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Duccio Trombadori / 2017


Giancarlo Flati’s art never ceases to amaze. He is a master of the art of painting and has achieved some highly original results along his pathway of conscious artistic expression. His technical expertise has been forged in the fire of research and this has led him into the fascinating and somewhat mysterious world of scientific investigation. As a respected authority on human nature and its fundamental origins, he decided to devote himself to painting not only to transcribe the truth in the interstitial spaces of his genetic make-up, but above all as a visible projection of the invisible, or a reflection of the flow of life imprinted on the retina by a reasoning that calculates as infinitely as time and space in the universe.

Flati’s painting, which I came across and started following ten years ago, is highly intriguing and in some ways extraordinary. The tangle of molecular strands with which it is interpreted draws the observer towards indeterminate micro- and macroscopic spaces of a world that appears to be the product of imagination and the interpretative manifestation of a biological structure.

Complex geometry, biomorphism and other types of visible chemistry guide the hand of Giancarlo Flati as he thus ventures to find expression on the margins of art and science, and is almost an introduction to the figurative or verbal results of language.

The artist’s expressiveness does not attempt to superimpose the narrative inspiration of cosmetic and moral awareness on the exuberance confusion that one would almost wish to be free of the constraints of materiality at its intimate formative core.  An artistic process such as this, as I wrote a few years ago, ends up as “a series of illustrations done methodically according to the rule of ‘orderly disorder,’ and establishes a kind of balance between antagonistic genetic forces by imitating the physical state of organic and inorganic systems.” In view of what Flati has produced over the years, I believe I have judged it correctly as a cycle of totally original aesthetic experiences within the washed-out, fashionable scope of contemporary taste.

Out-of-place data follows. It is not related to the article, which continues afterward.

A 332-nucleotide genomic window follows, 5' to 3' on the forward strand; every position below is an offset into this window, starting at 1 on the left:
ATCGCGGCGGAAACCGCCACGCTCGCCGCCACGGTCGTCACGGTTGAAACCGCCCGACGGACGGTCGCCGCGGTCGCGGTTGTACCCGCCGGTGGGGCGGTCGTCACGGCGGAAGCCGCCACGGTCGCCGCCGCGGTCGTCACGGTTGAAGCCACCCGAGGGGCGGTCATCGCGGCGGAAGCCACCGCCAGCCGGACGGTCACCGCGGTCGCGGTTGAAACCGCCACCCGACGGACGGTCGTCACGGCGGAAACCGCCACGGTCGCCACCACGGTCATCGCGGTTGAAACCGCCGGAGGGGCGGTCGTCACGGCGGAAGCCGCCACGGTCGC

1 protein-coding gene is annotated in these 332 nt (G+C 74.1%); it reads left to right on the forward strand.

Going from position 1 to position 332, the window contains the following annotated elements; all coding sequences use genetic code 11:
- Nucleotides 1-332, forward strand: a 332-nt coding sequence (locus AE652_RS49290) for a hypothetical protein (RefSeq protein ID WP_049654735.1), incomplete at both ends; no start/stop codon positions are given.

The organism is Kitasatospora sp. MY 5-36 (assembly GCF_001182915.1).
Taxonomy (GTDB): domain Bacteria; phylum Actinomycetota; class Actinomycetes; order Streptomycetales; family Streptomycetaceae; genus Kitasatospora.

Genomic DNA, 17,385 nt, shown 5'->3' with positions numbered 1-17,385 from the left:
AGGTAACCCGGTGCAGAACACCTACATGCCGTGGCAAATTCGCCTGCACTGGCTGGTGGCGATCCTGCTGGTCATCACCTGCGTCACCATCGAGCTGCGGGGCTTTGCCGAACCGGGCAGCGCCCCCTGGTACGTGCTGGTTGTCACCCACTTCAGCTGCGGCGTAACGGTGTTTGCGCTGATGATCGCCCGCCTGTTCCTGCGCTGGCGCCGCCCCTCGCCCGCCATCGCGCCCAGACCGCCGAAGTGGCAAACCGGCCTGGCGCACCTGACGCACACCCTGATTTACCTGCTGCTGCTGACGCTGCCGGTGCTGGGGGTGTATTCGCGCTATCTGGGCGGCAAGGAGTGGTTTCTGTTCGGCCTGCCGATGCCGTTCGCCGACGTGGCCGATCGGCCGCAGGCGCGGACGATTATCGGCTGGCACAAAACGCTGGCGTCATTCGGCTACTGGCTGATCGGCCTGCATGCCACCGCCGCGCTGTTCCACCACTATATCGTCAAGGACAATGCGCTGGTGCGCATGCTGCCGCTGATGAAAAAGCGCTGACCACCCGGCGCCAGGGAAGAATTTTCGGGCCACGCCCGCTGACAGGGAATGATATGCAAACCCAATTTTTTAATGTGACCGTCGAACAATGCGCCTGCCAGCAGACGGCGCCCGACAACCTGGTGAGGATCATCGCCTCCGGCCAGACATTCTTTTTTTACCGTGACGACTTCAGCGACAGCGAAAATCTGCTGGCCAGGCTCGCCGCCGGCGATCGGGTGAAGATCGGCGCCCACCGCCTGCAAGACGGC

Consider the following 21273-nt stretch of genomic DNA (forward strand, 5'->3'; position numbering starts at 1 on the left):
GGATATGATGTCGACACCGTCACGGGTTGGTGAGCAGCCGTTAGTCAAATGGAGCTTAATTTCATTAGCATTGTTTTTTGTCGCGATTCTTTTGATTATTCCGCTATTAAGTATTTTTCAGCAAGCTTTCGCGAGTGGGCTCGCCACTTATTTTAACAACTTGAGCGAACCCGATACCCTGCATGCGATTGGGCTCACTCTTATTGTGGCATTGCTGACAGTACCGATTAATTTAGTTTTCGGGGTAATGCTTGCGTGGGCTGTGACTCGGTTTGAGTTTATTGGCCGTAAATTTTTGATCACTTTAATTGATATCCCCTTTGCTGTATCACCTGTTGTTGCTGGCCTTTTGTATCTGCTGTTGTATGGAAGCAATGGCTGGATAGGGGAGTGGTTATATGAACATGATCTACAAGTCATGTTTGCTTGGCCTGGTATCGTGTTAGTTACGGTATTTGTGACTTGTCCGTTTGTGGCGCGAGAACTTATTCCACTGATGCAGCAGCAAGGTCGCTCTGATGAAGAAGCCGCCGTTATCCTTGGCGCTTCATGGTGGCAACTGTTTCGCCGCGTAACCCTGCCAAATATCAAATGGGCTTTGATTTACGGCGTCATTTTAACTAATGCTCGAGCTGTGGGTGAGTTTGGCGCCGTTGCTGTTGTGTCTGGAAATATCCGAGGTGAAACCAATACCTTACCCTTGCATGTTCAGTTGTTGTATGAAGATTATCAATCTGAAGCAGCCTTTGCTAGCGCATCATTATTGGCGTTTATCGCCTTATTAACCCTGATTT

Giancarlo Flati lives art as a moral imperative. In doing so he rediscovers the miraculous virtues of experimental and aesthetic research codified by life sciences. He thus goes against the philosophical and portending view of the rhythms of nature in order to make them ‘speak’ through a figuration that instantly predominates; ‘spying on life and its secrets’ is not to be achieved in the short term if this endoscopy of the infinitely minuscule is to become a paraphrase of the elemental, the cosmic and the synthetic encounter of space and time.

All the ‘visions’ that Flati has created have produced a magnificence of colour that eschews the easiest and most illusory fascinations; meaning and sentiment are its masters and appear imbued with clear-headed reasoning, with their figurative hypotheses that beg philosophical consideration. This premise gives rise to an artistic ‘frontier’ production that obliges the artist to put aside ego in favour of a figurative prolepsis or autopoiesis of the vital matter.

These are relationships that compel art, religion and science as one to enter into the Giancarlo Flati’s game of representation and to elicit a thoughtful and participatory aesthetic reaction. Herein lies an incontestable originality of work characterised not only by its view of things but also by its extraordinary spectacle, which invites observers to enter into the perceptive experience of ‘matter in motion’ with intellect and sentiment in equally intense measure.